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The Top Three Estate Planning Mistakes

Top Estate Planning Mistakes

Summary: When it comes to protecting yourself, your assets, and your loved ones, there are a lot of misconceptions out there.  Siedentopf Law takes a look at the top three estate planning mistakes people make.

Many people, when they hear the phrase “estate planning,” think of wealthy individuals writing a will to explain who gets property and possessions after they die.  Or perhaps some have estate planning on their To-Do list but have not made it a priority.  When it comes to protecting yourself, your assets, and your loved ones, there are a lot of misconceptions out there.  Here is a look at the top three estate planning mistakes people make:

#1 Not having an estate plan

According to a recent Gallup poll, only 44% of the American population has an estate plan in place.  That means more than half of the public does not have a will, despite the fact that most of us have at least one valuable possession – whether that be a vehicle, a house, or perhaps a bank or retirement account.  Creating a thoughtful estate plan can maximize the value of the estate you will pass to your heirs and beneficiaries.  It will also ensure that your personal and financial affairs will be handled according to your wishes.  For more on developing an estate plan, you can read our blog “When should I start thinking about creating a will?”.

#2 Not considering yourself in your estate plan

Estate planning is about providing for your loved ones and beneficiaries.  It is also about taking care of you, in case of incapacity or long-term disability.  An emergency or health crisis can have a significant impact on your personal and financial affairs.  Who will take care of your children, pay your bills, or make healthcare decisions on your behalf?  In order for your family to make informed decisions about your finances and your health, you should have an Advance Directive for Health Care and a Durable Power of Attorney in place. An Advance Directive for Health Care is a form in which a person lists his or her health care preferences in detail. It puts family members, doctors, and hospitals on notice concerning your end-of-life wishes and your medical care desires during times when you are unable to communicate your wishes. A Durable Power of Attorney is a document which enables a person to act on your behalf in the event of your disability.  This named individual can manage your affairs including financial matters, real estate transactions, and other legal decisions.  An Advance Directive for Health Care and Durable Power of Attorney, along with a Last Will and Testament, provide the foundation for an estate plan and help people stay in control of their financial, legal, and health decisions.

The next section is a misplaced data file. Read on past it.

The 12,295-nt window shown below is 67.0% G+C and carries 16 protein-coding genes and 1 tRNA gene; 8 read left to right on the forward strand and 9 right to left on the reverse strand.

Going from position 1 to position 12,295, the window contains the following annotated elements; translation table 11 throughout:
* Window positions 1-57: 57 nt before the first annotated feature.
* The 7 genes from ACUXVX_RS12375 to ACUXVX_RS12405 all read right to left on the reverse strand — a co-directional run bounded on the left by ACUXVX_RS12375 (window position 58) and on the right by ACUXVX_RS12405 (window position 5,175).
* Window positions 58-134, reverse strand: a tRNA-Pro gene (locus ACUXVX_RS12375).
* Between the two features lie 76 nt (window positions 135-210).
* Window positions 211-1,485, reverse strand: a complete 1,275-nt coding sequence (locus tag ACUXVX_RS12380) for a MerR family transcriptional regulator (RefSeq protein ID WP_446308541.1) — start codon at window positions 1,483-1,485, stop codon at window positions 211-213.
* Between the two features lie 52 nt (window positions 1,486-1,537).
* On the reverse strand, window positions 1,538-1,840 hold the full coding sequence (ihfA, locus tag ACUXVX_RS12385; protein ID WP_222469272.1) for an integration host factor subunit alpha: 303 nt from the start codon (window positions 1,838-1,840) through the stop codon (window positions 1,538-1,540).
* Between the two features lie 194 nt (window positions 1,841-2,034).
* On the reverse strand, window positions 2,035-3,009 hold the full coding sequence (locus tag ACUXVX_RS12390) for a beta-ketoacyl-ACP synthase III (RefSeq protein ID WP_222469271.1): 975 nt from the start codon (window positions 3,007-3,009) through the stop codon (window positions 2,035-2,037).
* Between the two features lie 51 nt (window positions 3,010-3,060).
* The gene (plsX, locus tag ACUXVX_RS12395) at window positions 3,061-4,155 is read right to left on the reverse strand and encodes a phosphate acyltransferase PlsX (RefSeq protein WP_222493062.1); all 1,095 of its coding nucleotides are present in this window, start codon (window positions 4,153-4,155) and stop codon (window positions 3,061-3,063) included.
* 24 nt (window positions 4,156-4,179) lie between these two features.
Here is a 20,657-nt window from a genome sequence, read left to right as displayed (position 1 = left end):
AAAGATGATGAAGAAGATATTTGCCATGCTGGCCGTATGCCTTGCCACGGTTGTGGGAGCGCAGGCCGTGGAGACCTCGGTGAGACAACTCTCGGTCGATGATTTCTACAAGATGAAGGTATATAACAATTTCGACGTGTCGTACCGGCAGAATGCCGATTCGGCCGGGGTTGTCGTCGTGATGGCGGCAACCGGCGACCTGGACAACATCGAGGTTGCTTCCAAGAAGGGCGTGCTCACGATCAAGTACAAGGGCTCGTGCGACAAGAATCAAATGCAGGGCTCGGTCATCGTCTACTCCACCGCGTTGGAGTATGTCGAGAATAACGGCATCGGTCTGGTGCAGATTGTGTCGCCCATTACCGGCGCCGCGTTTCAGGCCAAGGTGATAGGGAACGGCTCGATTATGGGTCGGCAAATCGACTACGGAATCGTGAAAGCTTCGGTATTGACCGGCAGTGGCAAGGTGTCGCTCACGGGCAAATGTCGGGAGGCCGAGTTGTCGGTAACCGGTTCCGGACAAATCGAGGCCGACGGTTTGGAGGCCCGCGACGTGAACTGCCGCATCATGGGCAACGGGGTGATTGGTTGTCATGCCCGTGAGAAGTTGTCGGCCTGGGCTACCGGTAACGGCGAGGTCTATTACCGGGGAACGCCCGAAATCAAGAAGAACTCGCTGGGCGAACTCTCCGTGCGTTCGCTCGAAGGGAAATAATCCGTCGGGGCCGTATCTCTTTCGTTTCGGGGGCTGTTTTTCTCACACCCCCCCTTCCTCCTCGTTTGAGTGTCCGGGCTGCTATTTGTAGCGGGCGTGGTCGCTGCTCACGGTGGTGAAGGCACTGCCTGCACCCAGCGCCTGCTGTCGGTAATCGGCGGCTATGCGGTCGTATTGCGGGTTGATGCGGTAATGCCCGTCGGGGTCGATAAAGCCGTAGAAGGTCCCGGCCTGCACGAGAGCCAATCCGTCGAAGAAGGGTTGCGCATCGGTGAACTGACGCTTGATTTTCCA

#3 Not updating your estate planning documents

An estate plan is a collection of living documents – meaning that as changes happen within your family or business structures, your estate plan should change as well.  It is a good idea to review your estate plan every few years, especially after significant life events such as marriage, births, divorce, death, or inheritances.  You want to make sure your current estate plan meets your financial goals, protects your loved ones, and leaves your assets to your intended beneficiaries.  For more advice on when to update your estate plan, read our blog “New addition to the family? Time to update your will.”  In addition to updating your estate planning documents, it is also important to update your beneficiary designations.  Items such as retirement plans and insurance policies are not passed down according to an individual’s will; these are passed down based on the beneficiaries named on the forms themselves.  So, just as you update your estate planning documents after a significant life event, you should also update your beneficiary designations.

Creating an estate plan that reflects your current wishes can provide peace of mind to you and your loved ones.  If you are interested in developing an estate plan, contact Siedentopf Law via our website at or by calling (404) 736 – 6066.

© Sarah Siedentopf and Siedentopf Law, 2018. Unauthorized use and/or duplication of this material without express and written permission from this site’s author and/or owner is strictly prohibited. Excerpts and links may be used, provided that full and clear credit is given to Siedentopf Law and with appropriate and specific direction to the original content.

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